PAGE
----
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Coastal Meteorology: A Review of the State of the Science pressure p by PoflU. The equations of motion for such a shallow system become (Overland, 1984): (5) and (6) where Rl = U/fl = V/fL is a coastal Rossby number, CD' = CD(U + V)/D is a coastal drag coefficient that indicates the relative importance of surface friction, and Po is a synoptic-scale pressure imposed on the coastal layer. The term Po/y on the right-hand side of Eq. (6) nondimensionally equals unity and represents the along-shore pressure gradient associated with the incident geostrophic wind, U. For many coastal problems, the left-hand side of Eq. (5) is small, even though Rl is on the order of Eq. (2); the flow in the along-shore direction is in geostrophic balance. The left-hand side of Eq. (6), however, is on the order of Eq. (2), and v can exhibit accelerations in response to the imposed along-shore pressure gradient. Small l/L and Rl ~ 1 are the heart of the coastal zone semigeostrophic approximation. The only remaining free parameter is the nondimensional mountain height (7) This may also be written as Rl/Fr. Thus, the coastal mountain problem can be specified in terms of Rl and Fr, a Rossby number and a Froude number. Note that for hm/D = 1 (i.e., steep topography), the offshore length scale is defined by l = lR, the Rossby radius of deformation, which scales coastal influence offshore of mountainous coasts to be 10 to 100 km. The foregoing discussion suggests that mesoscale meteorological features (10 to 100 km) are generated in the vicinity of coastal orography, and that ageostrophic motions are anticipated in the along-shore direction. However, the upstream flow is seldom stationary and uniform; vertical stratification is seldom constant. While theoretical considerations define the scales and processes important to the coastal zone, they are less successful in fully explaining particular case studies (Walter and Overland, 1982; Mass and Ferber, 1990). LOW FROUDE NUMBER FLOW: TRAPPED PHENOMENA Isolated Response: Kelvin Wave and Gravity Current Along subtropical mountainous coastlines such as California and Australia, subsidence in the subtropical high pressure often develops a strong marine inversion structure below the height of the coastal topography. This case is the most studied of orographic coastal phenomena. In this case the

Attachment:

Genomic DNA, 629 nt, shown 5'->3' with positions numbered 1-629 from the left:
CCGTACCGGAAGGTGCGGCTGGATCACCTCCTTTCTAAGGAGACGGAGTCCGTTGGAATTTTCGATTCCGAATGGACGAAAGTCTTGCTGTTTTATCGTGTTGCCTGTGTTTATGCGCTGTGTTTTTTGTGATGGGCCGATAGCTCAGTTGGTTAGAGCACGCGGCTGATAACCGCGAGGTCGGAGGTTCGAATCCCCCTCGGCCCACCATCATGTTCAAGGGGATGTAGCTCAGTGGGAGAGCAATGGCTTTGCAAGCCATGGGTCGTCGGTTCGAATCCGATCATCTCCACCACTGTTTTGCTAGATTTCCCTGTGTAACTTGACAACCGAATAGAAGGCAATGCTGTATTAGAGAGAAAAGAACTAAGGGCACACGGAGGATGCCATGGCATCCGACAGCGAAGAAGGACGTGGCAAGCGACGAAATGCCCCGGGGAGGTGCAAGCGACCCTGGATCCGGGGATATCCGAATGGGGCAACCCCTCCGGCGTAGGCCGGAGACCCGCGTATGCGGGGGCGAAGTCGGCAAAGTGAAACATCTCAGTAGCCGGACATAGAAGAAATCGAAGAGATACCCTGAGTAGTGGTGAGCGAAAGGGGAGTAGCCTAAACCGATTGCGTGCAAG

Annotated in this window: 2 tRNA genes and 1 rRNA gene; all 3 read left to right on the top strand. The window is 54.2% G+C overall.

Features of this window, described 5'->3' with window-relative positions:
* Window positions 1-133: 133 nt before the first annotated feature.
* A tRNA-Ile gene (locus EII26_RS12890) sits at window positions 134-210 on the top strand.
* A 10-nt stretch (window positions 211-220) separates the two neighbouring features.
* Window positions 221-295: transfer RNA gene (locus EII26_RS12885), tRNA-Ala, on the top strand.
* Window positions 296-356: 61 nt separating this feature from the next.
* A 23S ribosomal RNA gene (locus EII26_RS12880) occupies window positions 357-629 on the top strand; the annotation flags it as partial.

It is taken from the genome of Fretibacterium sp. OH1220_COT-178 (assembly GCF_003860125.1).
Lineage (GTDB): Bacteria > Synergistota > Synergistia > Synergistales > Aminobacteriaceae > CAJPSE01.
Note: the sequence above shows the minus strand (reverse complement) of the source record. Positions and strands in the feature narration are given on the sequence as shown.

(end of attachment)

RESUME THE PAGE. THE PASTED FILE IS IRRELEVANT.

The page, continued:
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Coastal Meteorology: A Review of the State of the Science stability scale can be replaced by the difference in temperature, θ2–θ1, across the inversion occurring at height hi. The coastal zone semigeostrophic equations, (5) and (6), admit Kelvin wave solutions (8) where G is an arbitrary function. The solution is trapped to a unit distance from the coast (i.e., a Rossby radius) and propagates at a unit speed that in dimensional terms has the phase speed c = flR. On the other hand, if the equations are initialized with a density front, a nonlinear gravity current, with some Kelvin-like aspects, can form. Along-shore disturbances can also be forced by an along-shore pressure gradient Po/y imposed by the synoptic-scale pressure field above the coastal layer. The existence of this class of mesoscale coastal features has been documented in California (Beardsley et al., 1987; Dorman, 1985, 1987; Mass and Albright, 1987; Winant et al., 1988; Zemba and Friehe, 1987) and Australia (Holland and Leslie, 1986). Figure 4.1 shows a typical summer trapped feature along the west coast of the United States. The GOES visible imagery (Figure 4.1a) shows a wedge like feature that propagates northward from central California to British Columbia in about 2 days. Note that in the sea-level pressure analysis (Figure 4.1b) the wind shifts from northerly to southerly with the passage of Figure 4.1 Typical summertime northward surge of marine air trapped to the west coast: (a) GOES visible image 1800 GMT, May 27, 1983; (b) observed wind and subjective sea-level pressure analysis for the same time based on satellite images and available surface synoptic data. Note that there is wind shift in the coastal zone as the surge propagates northward (after Mass et al., 1986).